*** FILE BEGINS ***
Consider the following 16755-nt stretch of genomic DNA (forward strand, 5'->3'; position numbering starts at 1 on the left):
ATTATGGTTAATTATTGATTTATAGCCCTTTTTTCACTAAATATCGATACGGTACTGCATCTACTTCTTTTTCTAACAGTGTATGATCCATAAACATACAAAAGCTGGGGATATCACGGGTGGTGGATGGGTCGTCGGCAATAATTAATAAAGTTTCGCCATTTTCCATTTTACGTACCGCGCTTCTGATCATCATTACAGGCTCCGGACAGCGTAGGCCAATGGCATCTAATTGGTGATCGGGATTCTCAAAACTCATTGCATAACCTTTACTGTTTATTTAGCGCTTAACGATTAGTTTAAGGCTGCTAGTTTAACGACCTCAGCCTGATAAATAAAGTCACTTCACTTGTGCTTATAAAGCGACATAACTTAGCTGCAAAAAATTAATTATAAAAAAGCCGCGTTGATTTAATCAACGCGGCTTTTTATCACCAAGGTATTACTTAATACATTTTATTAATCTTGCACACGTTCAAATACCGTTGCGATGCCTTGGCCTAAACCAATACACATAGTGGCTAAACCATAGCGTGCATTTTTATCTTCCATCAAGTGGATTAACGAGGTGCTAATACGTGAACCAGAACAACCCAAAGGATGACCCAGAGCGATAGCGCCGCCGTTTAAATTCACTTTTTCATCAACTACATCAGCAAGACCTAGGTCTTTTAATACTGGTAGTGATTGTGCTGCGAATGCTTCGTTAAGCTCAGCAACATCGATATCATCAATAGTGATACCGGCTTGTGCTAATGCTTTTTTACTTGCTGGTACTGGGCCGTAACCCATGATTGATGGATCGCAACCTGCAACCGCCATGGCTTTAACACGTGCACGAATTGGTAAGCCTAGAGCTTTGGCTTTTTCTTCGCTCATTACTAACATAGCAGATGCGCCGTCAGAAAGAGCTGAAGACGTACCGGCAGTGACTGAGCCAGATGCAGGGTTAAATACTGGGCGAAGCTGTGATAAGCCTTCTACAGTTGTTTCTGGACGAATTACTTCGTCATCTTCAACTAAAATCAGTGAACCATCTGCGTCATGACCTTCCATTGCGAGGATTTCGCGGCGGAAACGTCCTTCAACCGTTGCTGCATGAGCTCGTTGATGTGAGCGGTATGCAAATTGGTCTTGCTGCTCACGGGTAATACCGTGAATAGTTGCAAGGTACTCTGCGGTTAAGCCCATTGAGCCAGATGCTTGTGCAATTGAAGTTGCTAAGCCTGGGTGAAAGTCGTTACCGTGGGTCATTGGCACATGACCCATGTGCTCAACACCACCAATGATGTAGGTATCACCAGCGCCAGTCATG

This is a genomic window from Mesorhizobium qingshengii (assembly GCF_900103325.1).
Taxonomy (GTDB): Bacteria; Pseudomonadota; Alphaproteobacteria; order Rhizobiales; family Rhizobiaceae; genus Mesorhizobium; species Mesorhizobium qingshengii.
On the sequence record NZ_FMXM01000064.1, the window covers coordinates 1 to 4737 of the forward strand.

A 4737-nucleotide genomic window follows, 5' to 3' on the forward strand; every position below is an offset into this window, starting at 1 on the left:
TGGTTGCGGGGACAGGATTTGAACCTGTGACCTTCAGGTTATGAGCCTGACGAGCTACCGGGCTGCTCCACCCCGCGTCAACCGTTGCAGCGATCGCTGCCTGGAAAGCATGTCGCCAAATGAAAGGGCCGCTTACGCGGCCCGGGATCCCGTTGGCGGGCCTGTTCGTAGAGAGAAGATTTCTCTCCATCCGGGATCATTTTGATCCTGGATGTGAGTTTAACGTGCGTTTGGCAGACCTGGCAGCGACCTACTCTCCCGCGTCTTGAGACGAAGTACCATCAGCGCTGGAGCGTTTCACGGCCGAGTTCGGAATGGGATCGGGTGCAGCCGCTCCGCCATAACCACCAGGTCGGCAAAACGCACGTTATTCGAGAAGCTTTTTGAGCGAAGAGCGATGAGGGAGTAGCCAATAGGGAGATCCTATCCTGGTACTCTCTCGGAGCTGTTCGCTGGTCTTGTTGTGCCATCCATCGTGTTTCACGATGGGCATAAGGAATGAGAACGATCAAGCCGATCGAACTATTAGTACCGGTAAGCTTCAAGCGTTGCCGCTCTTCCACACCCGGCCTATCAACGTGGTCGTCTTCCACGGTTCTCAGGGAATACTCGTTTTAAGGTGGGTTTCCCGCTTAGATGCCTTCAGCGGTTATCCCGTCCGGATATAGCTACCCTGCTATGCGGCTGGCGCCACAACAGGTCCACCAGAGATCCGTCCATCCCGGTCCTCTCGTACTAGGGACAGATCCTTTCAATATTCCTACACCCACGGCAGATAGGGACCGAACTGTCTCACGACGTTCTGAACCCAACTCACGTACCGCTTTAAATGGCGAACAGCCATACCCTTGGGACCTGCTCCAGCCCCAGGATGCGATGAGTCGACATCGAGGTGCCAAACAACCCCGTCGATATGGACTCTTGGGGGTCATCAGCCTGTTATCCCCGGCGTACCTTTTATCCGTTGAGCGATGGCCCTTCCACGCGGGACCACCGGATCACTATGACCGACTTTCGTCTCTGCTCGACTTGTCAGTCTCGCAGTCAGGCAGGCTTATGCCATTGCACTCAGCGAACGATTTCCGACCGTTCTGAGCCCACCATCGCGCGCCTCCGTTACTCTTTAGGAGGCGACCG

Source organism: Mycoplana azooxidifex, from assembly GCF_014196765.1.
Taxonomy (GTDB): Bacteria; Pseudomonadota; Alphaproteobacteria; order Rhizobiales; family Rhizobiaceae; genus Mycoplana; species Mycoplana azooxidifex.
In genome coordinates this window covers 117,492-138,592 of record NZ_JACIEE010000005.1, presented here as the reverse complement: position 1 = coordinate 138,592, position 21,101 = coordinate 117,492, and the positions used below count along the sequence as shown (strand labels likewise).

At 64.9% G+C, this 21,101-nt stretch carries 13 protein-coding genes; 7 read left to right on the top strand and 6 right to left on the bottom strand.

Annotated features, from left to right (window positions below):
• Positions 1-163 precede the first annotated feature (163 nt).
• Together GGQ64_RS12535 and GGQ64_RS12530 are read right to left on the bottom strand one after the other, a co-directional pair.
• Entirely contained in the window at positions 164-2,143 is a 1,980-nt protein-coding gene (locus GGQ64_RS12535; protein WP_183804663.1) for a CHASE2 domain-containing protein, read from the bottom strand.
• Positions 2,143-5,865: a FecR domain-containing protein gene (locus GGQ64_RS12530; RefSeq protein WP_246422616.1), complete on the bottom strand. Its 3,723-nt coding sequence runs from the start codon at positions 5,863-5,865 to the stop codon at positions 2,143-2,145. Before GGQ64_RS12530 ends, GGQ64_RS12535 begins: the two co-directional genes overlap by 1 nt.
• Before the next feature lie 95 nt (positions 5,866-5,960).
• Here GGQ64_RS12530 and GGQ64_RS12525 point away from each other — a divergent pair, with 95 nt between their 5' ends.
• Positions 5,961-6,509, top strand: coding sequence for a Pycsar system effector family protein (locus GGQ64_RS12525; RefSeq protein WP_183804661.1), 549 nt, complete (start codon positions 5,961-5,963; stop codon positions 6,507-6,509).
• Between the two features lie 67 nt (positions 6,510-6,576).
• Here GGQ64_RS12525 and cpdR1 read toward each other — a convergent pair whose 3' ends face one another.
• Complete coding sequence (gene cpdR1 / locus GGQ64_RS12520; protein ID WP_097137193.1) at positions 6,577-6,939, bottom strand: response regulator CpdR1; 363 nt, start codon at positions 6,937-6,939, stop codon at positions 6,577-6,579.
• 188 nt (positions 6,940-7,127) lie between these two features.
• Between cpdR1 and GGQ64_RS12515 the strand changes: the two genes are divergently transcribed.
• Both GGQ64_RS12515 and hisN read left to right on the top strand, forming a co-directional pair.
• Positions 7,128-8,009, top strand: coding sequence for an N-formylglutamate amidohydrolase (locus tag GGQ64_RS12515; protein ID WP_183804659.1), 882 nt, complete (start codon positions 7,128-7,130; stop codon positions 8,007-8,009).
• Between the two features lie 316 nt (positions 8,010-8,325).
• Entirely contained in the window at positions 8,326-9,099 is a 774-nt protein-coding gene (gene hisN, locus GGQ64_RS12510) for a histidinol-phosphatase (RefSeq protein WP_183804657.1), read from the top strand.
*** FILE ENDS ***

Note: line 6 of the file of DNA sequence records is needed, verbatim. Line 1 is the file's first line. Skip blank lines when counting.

A 4737-nucleotide genomic window follows, 5' to 3' on the forward strand; every position below is an offset into this window, starting at 1 on the left: